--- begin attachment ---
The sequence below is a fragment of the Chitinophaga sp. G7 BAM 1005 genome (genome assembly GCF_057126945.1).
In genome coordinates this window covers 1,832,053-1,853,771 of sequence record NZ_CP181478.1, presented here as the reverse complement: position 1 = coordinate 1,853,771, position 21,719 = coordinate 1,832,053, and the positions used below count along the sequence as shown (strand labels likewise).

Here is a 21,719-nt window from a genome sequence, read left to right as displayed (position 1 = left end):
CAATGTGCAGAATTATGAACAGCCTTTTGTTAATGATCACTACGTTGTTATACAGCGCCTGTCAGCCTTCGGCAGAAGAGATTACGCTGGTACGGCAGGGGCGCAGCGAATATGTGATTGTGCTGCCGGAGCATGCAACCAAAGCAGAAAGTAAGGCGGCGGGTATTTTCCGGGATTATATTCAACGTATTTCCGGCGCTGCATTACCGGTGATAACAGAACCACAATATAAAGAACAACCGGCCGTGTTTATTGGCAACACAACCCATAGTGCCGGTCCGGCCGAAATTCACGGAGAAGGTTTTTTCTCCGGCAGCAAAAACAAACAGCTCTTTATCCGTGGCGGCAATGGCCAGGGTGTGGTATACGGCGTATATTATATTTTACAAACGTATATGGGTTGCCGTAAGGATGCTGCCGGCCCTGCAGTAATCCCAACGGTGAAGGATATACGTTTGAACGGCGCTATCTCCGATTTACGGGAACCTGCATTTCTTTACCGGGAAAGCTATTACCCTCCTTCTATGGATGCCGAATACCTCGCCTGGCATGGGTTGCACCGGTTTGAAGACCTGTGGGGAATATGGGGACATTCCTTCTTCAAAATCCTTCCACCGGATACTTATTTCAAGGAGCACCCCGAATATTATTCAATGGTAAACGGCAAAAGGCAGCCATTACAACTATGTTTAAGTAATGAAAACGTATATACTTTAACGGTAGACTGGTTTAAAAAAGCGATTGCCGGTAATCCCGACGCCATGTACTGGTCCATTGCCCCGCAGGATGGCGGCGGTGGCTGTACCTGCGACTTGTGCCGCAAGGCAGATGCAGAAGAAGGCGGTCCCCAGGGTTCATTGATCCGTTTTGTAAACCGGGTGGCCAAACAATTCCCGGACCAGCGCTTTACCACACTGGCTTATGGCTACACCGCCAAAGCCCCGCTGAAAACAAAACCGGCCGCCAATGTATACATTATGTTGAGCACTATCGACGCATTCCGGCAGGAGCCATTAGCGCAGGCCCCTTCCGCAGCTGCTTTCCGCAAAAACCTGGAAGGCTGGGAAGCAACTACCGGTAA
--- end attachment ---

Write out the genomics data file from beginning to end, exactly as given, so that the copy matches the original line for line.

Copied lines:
The sequence below is a fragment of the Chitinophaga sp. G7 BAM 1005 genome (genome assembly GCF_057126945.1).
In genome coordinates this window covers 1,832,053-1,853,771 of sequence record NZ_CP181478.1, presented here as the reverse complement: position 1 = coordinate 1,853,771, position 21,719 = coordinate 1,832,053, and the positions used below count along the sequence as shown (strand labels likewise).

Here is a 21,719-nt window from a genome sequence, read left to right as displayed (position 1 = left end):
CAATGTGCAGAATTATGAACAGCCTTTTGTTAATGATCACTACGTTGTTATACAGCGCCTGTCAGCCTTCGGCAGAAGAGATTACGCTGGTACGGCAGGGGCGCAGCGAATATGTGATTGTGCTGCCGGAGCATGCAACCAAAGCAGAAAGTAAGGCGGCGGGTATTTTCCGGGATTATATTCAACGTATTTCCGGCGCTGCATTACCGGTGATAACAGAACCACAATATAAAGAACAACCGGCCGTGTTTATTGGCAACACAACCCATAGTGCCGGTCCGGCCGAAATTCACGGAGAAGGTTTTTTCTCCGGCAGCAAAAACAAACAGCTCTTTATCCGTGGCGGCAATGGCCAGGGTGTGGTATACGGCGTATATTATATTTTACAAACGTATATGGGTTGCCGTAAGGATGCTGCCGGCCCTGCAGTAATCCCAACGGTGAAGGATATACGTTTGAACGGCGCTATCTCCGATTTACGGGAACCTGCATTTCTTTACCGGGAAAGCTATTACCCTCCTTCTATGGATGCCGAATACCTCGCCTGGCATGGGTTGCACCGGTTTGAAGACCTGTGGGGAATATGGGGACATTCCTTCTTCAAAATCCTTCCACCGGATACTTATTTCAAGGAGCACCCCGAATATTATTCAATGGTAAACGGCAAAAGGCAGCCATTACAACTATGTTTAAGTAATGAAAACGTATATACTTTAACGGTAGACTGGTTTAAAAAAGCGATTGCCGGTAATCCCGACGCCATGTACTGGTCCATTGCCCCGCAGGATGGCGGCGGTGGCTGTACCTGCGACTTGTGCCGCAAGGCAGATGCAGAAGAAGGCGGTCCCCAGGGTTCATTGATCCGTTTTGTAAACCGGGTGGCCAAACAATTCCCGGACCAGCGCTTTACCACACTGGCTTATGGCTACACCGCCAAAGCCCCGCTGAAAACAAAACCGGCCGCCAATGTATACATTATGTTGAGCACTATCGACGCATTCCGGCAGGAGCCATTAGCGCAGGCCCCTTCCGCAGCTGCTTTCCGCAAAAACCTGGAAGGCTGGGAAGCAACTACCGGTAA